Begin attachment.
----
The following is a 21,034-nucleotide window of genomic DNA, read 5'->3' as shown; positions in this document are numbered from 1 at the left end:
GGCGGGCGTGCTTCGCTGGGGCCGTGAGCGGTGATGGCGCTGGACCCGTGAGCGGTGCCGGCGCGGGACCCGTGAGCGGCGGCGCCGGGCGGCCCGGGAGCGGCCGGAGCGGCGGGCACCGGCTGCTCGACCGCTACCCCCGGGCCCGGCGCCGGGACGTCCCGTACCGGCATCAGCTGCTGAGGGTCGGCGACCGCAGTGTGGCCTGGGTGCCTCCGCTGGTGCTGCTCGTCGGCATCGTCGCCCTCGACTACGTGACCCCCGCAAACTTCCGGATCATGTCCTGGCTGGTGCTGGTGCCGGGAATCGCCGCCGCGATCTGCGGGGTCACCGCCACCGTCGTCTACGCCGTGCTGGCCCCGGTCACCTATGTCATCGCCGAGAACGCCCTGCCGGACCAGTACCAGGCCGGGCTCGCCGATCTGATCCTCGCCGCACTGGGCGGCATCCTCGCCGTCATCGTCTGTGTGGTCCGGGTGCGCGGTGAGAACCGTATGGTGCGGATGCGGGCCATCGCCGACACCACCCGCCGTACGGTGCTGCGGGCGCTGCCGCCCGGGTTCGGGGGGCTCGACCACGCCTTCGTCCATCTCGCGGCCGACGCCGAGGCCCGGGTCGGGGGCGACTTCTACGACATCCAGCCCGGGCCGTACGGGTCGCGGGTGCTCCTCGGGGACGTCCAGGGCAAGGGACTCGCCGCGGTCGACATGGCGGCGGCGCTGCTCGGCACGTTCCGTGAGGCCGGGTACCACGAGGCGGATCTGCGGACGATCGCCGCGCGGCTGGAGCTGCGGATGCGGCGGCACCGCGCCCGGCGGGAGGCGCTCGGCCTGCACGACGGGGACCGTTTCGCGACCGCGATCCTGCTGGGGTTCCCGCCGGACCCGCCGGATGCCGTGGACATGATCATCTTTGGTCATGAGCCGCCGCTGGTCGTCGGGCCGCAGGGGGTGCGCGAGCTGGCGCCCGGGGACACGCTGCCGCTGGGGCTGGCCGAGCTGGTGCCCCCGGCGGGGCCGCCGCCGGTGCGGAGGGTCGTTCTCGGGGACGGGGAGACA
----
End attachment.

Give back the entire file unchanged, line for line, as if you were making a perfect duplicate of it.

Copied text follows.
The following is a 21,034-nucleotide window of genomic DNA, read 5'->3' as shown; positions in this document are numbered from 1 at the left end:
GGCGGGCGTGCTTCGCTGGGGCCGTGAGCGGTGATGGCGCTGGACCCGTGAGCGGTGCCGGCGCGGGACCCGTGAGCGGCGGCGCCGGGCGGCCCGGGAGCGGCCGGAGCGGCGGGCACCGGCTGCTCGACCGCTACCCCCGGGCCCGGCGCCGGGACGTCCCGTACCGGCATCAGCTGCTGAGGGTCGGCGACCGCAGTGTGGCCTGGGTGCCTCCGCTGGTGCTGCTCGTCGGCATCGTCGCCCTCGACTACGTGACCCCCGCAAACTTCCGGATCATGTCCTGGCTGGTGCTGGTGCCGGGAATCGCCGCCGCGATCTGCGGGGTCACCGCCACCGTCGTCTACGCCGTGCTGGCCCCGGTCACCTATGTCATCGCCGAGAACGCCCTGCCGGACCAGTACCAGGCCGGGCTCGCCGATCTGATCCTCGCCGCACTGGGCGGCATCCTCGCCGTCATCGTCTGTGTGGTCCGGGTGCGCGGTGAGAACCGTATGGTGCGGATGCGGGCCATCGCCGACACCACCCGCCGTACGGTGCTGCGGGCGCTGCCGCCCGGGTTCGGGGGGCTCGACCACGCCTTCGTCCATCTCGCGGCCGACGCCGAGGCCCGGGTCGGGGGCGACTTCTACGACATCCAGCCCGGGCCGTACGGGTCGCGGGTGCTCCTCGGGGACGTCCAGGGCAAGGGACTCGCCGCGGTCGACATGGCGGCGGCGCTGCTCGGCACGTTCCGTGAGGCCGGGTACCACGAGGCGGATCTGCGGACGATCGCCGCGCGGCTGGAGCTGCGGATGCGGCGGCACCGCGCCCGGCGGGAGGCGCTCGGCCTGCACGACGGGGACCGTTTCGCGACCGCGATCCTGCTGGGGTTCCCGCCGGACCCGCCGGATGCCGTGGACATGATCATCTTTGGTCATGAGCCGCCGCTGGTCGTCGGGCCGCAGGGGGTGCGCGAGCTGGCGCCCGGGGACACGCTGCCGCTGGGGCTGGCCGAGCTGGTGCCCCCGGCGGGGCCGCCGCCGGTGCGGAGGGTCGTTCTCGGGGACGGGGAGACA